How did 18th century’s literary women relieve domestic distress? With opiates
It wasn’t just men such as Coleridge and De Quincey who took drugs, study of Mary Robinson and Harriet Martineau reveals
Sun 11 Mar 2018 06.05 GMT
Top: Mary Robinson, Letitia Elizabeth Landon, Harriet Martineau Bottom: Elizabeth Barrett Browning, Sara Coleridge, Anna Seward
Top row: Mary Robinson, Letitia Elizabeth Landon, Harriet Martineau. Bottom row: Elizabeth Barrett Browning, Sara Coleridge, Anna Seward Composite: Getty/Alamy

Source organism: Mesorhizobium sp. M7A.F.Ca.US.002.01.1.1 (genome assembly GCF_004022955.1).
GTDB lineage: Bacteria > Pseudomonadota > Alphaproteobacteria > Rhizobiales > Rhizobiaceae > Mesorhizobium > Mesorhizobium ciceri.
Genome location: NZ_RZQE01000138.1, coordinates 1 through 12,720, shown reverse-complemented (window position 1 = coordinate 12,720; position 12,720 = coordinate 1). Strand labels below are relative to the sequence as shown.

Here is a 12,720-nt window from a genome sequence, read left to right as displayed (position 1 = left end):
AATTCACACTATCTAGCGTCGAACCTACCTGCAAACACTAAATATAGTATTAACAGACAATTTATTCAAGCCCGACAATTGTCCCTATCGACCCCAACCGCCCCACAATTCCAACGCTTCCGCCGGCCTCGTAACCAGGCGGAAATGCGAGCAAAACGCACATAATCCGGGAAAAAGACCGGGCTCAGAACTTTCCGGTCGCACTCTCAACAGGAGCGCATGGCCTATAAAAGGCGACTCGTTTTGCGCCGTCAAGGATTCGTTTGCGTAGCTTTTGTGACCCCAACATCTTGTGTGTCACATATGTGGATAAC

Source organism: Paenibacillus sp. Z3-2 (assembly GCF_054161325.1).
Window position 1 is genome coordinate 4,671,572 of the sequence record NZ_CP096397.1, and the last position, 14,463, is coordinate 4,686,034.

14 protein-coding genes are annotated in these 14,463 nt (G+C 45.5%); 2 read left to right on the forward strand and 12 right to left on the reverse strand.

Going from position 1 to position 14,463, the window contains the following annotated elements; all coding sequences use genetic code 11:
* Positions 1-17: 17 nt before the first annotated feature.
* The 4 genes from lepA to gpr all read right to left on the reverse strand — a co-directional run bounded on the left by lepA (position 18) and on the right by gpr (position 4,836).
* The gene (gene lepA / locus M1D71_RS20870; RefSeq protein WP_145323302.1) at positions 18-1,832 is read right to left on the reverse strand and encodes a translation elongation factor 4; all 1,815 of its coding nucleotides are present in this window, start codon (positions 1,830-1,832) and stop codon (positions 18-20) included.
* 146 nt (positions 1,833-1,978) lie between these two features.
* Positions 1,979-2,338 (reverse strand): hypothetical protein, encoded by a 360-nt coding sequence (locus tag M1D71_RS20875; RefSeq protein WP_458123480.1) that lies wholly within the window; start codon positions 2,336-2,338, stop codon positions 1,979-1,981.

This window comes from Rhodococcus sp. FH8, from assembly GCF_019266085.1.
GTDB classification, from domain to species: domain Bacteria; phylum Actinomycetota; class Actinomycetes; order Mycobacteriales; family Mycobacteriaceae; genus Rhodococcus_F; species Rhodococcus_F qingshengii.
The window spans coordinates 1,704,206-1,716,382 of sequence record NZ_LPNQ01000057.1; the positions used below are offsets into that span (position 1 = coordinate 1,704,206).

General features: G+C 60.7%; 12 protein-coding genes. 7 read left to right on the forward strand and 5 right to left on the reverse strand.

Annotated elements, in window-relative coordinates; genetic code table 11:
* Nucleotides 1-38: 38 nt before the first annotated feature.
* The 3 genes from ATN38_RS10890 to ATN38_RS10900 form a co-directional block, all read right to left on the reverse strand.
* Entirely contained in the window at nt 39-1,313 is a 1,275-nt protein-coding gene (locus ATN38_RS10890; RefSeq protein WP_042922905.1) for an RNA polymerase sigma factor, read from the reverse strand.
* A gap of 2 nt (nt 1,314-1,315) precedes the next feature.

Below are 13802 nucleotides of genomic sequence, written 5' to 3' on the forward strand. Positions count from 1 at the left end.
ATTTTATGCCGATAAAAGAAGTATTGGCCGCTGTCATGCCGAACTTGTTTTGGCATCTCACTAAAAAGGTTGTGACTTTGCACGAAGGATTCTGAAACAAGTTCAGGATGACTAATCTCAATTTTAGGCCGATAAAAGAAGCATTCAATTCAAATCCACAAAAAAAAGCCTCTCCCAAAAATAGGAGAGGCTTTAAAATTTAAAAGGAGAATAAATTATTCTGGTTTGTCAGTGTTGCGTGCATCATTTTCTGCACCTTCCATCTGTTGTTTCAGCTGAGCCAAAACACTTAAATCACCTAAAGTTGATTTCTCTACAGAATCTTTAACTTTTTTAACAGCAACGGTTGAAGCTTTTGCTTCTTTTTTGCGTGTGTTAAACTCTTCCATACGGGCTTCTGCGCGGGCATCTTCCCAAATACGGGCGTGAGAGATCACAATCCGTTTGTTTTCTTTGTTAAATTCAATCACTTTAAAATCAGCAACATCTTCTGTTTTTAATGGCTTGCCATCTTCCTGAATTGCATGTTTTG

The fantastical poetry of Samuel Taylor Coleridge and the scandalous journal of “opium eater” Thomas De Quincey notoriously celebrate the influence of opium. Now, beyond Coleridge’s “caverns measureless to man” and De Quincey’s nightmarish visions, a new academic study is to reveal that many of the female stars of the British literary scene of the late 18th and early 19th centuries were equally dependent on the drug.
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